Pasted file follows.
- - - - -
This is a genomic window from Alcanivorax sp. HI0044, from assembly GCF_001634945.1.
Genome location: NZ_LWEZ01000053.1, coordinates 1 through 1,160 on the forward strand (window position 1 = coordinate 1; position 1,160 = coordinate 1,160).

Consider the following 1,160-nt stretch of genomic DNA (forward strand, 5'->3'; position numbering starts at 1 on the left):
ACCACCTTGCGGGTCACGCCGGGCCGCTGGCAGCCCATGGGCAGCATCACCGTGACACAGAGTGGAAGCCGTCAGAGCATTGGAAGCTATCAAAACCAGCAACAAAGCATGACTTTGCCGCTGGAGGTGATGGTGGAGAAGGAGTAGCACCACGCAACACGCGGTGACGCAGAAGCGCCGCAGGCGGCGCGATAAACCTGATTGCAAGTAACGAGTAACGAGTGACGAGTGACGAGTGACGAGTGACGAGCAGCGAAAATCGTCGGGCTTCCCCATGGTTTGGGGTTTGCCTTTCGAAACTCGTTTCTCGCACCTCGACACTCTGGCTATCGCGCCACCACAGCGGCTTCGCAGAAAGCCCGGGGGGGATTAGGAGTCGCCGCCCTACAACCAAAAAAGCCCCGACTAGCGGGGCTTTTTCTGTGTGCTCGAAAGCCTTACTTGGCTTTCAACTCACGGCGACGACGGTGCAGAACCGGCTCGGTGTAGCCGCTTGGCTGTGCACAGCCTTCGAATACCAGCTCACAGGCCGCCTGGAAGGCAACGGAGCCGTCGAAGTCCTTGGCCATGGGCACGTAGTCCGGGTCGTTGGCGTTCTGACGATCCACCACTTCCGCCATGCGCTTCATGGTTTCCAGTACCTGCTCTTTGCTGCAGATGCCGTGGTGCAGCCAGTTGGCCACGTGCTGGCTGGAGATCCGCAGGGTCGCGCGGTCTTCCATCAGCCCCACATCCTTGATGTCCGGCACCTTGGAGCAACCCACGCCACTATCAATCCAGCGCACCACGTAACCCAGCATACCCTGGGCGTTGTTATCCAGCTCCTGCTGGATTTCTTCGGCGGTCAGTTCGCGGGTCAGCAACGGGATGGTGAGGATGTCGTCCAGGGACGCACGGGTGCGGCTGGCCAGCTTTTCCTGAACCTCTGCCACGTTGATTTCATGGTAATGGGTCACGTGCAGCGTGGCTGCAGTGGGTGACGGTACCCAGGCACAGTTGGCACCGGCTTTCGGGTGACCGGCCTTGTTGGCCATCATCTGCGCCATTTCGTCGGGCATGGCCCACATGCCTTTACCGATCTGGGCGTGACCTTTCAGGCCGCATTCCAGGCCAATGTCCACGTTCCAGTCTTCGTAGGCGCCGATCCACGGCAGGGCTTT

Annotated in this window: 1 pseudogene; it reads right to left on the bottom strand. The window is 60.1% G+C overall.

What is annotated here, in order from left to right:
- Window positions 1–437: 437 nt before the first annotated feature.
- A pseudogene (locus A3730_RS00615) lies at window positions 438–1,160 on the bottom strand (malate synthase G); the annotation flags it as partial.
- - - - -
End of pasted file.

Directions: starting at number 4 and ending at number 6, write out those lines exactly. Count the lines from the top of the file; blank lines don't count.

ACCACCTTGCGGGTCACGCCGGGCCGCTGGCAGCCCATGGGCAGCATCACCGTGACACAGAGTGGAAGCCGTCAGAGCATTGGAAGCTATCAAAACCAGCAACAAAGCATGACTTTGCCGCTGGAGGTGATGGTGGAGAAGGAGTAGCACCACGCAACACGCGGTGACGCAGAAGCGCCGCAGGCGGCGCGATAAACCTGATTGCAAGTAACGAGTAACGAGTGACGAGTGACGAGTGACGAGTGACGAGCAGCGAAAATCGTCGGGCTTCCCCATGGTTTGGGGTTTGCCTTTCGAAACTCGTTTCTCGCACCTCGACACTCTGGCTATCGCGCCACCACAGCGGCTTCGCAGAAAGCCCGGGGGGGATTAGGAGTCGCCGCCCTACAACCAAAAAAGCCCCGACTAGCGGGGCTTTTTCTGTGTGCTCGAAAGCCTTACTTGGCTTTCAACTCACGGCGACGACGGTGCAGAACCGGCTCGGTGTAGCCGCTTGGCTGTGCACAGCCTTCGAATACCAGCTCACAGGCCGCCTGGAAGGCAACGGAGCCGTCGAAGTCCTTGGCCATGGGCACGTAGTCCGGGTCGTTGGCGTTCTGACGATCCACCACTTCCGCCATGCGCTTCATGGTTTCCAGTACCTGCTCTTTGCTGCAGATGCCGTGGTGCAGCCAGTTGGCCACGTGCTGGCTGGAGATCCGCAGGGTCGCGCGGTCTTCCATCAGCCCCACATCCTTGATGTCCGGCACCTTGGAGCAACCCACGCCACTATCAATCCAGCGCACCACGTAACCCAGCATACCCTGGGCGTTGTTATCCAGCTCCTGCTGGATTTCTTCGGCGGTCAGTTCGCGGGTCAGCAACGGGATGGTGAGGATGTCGTCCAGGGACGCACGGGTGCGGCTGGCCAGCTTTTCCTGAACCTCTGCCACGTTGATTTCATGGTAATGGGTCACGTGCAGCGTGGCTGCAGTGGGTGACGGTACCCAGGCACAGTTGGCACCGGCTTTCGGGTGACCGGCCTTGTTGGCCATCATCTGCGCCATTTCGTCGGGCATGGCCCACATGCCTTTACCGATCTGGGCGTGACCTTTCAGGCCGCATTCCAGGCCAATGTCCACGTTCCAGTCTTCGTAGGCGCCGATCCACGGCAGGGCTTT

Annotated in this window: 1 pseudogene; it reads right to left on the bottom strand. The window is 60.1% G+C overall.

What is annotated here, in order from left to right: